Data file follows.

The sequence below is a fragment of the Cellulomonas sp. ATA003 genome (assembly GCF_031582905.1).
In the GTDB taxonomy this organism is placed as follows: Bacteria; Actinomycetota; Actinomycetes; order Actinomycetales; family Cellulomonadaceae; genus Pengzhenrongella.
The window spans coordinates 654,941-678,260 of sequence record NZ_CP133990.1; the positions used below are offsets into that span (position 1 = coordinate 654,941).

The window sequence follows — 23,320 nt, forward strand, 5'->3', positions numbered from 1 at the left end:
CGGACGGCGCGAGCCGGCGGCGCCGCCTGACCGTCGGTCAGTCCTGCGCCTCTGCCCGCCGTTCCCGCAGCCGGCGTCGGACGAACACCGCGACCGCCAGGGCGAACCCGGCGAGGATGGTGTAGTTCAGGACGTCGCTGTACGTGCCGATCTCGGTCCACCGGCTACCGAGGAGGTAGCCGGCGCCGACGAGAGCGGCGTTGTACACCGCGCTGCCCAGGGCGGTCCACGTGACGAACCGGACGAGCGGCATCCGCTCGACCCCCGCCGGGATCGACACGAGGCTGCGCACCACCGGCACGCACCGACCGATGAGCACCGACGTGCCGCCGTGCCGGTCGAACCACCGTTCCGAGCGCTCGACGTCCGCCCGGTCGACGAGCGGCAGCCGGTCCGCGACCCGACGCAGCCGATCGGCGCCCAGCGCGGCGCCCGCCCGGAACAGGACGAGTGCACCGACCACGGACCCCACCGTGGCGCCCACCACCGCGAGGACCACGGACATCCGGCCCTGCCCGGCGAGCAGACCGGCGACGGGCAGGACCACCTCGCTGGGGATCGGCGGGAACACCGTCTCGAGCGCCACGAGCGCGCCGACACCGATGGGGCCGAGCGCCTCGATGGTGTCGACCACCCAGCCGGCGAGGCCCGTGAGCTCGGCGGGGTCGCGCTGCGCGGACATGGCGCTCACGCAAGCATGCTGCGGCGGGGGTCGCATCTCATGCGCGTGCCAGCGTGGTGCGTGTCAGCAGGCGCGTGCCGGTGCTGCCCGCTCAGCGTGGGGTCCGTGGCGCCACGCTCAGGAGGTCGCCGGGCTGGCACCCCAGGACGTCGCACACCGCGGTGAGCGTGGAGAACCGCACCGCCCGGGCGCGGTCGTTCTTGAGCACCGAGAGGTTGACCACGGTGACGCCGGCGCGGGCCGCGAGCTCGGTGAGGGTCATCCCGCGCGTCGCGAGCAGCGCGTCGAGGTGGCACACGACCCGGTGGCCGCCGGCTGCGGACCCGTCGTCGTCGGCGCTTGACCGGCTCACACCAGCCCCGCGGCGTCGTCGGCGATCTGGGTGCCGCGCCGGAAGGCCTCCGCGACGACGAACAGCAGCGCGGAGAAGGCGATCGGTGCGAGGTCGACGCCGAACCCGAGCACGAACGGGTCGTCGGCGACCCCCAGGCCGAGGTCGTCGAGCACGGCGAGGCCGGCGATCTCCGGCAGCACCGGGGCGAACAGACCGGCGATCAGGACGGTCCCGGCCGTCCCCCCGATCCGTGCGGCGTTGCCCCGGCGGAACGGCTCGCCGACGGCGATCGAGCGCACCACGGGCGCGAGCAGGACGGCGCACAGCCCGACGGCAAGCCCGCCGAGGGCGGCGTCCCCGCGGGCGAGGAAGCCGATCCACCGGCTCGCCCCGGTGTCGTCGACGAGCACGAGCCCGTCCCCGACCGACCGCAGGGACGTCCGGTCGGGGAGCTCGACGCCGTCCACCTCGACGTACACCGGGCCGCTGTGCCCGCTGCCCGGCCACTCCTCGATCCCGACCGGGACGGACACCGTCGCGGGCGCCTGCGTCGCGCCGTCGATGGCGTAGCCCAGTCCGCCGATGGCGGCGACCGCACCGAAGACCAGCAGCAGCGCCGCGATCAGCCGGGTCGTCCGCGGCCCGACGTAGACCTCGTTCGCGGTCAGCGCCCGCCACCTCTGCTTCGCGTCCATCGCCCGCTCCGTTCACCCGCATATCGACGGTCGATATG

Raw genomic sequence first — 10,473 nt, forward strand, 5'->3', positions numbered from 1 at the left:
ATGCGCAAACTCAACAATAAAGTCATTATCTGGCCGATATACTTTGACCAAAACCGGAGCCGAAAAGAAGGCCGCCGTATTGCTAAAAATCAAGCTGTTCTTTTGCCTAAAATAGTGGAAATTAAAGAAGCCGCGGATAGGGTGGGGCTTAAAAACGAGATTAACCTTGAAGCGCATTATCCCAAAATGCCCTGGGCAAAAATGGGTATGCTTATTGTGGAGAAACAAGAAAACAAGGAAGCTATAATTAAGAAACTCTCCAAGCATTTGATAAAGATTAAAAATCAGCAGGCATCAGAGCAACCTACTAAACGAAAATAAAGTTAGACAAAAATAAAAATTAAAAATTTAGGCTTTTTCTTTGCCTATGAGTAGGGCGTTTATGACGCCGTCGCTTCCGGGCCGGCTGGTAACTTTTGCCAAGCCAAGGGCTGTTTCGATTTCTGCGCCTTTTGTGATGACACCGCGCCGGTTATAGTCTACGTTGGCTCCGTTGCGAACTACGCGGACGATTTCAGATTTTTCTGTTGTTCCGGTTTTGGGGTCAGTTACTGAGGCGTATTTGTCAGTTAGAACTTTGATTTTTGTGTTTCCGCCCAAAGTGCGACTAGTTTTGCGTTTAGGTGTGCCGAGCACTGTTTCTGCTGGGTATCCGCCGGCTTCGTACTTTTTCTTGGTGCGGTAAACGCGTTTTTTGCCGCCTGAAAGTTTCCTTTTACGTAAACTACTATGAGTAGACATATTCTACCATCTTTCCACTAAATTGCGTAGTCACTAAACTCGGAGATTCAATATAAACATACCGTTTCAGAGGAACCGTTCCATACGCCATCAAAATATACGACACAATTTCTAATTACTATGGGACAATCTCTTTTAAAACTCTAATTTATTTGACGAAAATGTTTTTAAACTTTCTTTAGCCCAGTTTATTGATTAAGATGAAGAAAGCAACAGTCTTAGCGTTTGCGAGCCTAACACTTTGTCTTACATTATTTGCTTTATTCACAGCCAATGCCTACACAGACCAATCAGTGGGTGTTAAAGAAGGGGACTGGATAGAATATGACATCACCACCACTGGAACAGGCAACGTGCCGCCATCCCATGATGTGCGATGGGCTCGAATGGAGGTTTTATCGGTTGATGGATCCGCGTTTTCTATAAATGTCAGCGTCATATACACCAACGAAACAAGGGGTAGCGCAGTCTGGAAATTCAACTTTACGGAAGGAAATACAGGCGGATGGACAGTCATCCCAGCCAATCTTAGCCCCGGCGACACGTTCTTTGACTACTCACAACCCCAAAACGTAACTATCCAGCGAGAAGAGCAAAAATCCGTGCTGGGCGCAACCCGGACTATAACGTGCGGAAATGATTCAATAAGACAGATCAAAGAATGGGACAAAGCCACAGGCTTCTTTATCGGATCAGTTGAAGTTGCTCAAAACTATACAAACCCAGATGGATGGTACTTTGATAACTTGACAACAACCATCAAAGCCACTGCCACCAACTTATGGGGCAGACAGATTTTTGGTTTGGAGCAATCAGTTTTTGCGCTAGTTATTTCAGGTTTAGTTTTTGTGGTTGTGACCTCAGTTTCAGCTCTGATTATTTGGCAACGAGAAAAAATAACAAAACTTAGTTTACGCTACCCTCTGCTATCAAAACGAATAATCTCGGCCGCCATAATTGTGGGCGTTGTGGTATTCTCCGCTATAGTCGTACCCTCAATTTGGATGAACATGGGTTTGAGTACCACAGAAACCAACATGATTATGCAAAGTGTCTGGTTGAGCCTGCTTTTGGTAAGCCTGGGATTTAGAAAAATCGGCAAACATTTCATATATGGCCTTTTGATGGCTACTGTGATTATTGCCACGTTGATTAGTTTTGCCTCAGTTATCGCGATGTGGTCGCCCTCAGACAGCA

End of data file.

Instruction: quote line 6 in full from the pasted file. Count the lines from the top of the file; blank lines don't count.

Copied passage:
Raw genomic sequence first — 10,473 nt, forward strand, 5'->3', positions numbered from 1 at the left: